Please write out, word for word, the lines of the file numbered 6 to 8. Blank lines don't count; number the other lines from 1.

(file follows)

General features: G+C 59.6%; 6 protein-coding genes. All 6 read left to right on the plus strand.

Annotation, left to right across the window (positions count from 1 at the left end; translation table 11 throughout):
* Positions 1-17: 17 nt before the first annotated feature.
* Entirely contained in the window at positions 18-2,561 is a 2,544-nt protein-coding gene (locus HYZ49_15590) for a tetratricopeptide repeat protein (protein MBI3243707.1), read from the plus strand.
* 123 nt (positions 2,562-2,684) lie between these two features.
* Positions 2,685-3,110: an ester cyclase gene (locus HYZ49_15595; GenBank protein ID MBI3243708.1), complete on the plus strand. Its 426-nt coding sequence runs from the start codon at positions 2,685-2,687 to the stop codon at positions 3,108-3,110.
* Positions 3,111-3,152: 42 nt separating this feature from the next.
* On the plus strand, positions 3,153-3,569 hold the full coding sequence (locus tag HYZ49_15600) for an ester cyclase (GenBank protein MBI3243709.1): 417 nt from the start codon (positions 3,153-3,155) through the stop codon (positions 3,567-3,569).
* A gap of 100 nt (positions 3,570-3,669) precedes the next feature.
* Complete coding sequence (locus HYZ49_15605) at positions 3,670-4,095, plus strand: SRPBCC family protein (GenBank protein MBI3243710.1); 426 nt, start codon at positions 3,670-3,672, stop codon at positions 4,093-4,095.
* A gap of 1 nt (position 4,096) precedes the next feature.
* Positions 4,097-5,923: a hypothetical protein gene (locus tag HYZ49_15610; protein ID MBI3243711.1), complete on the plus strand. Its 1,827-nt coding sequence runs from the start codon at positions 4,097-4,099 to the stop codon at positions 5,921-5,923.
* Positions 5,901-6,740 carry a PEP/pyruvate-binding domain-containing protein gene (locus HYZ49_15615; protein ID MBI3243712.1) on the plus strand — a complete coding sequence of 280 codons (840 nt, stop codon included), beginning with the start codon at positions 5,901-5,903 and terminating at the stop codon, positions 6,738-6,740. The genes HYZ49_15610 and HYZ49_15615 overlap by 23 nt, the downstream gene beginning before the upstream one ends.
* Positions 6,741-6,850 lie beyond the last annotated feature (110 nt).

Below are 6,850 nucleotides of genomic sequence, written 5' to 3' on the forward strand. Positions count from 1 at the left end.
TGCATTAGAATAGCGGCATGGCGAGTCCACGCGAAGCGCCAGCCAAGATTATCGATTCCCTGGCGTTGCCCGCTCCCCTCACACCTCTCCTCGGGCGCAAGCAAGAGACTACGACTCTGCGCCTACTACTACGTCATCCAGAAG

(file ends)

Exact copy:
* Positions 2,685-3,110: an ester cyclase gene (locus HYZ49_15595; GenBank protein ID MBI3243708.1), complete on the plus strand. Its 426-nt coding sequence runs from the start codon at positions 2,685-2,687 to the stop codon at positions 3,108-3,110.
* Positions 3,111-3,152: 42 nt separating this feature from the next.
* On the plus strand, positions 3,153-3,569 hold the full coding sequence (locus tag HYZ49_15600) for an ester cyclase (GenBank protein MBI3243709.1): 417 nt from the start codon (positions 3,153-3,155) through the stop codon (positions 3,567-3,569).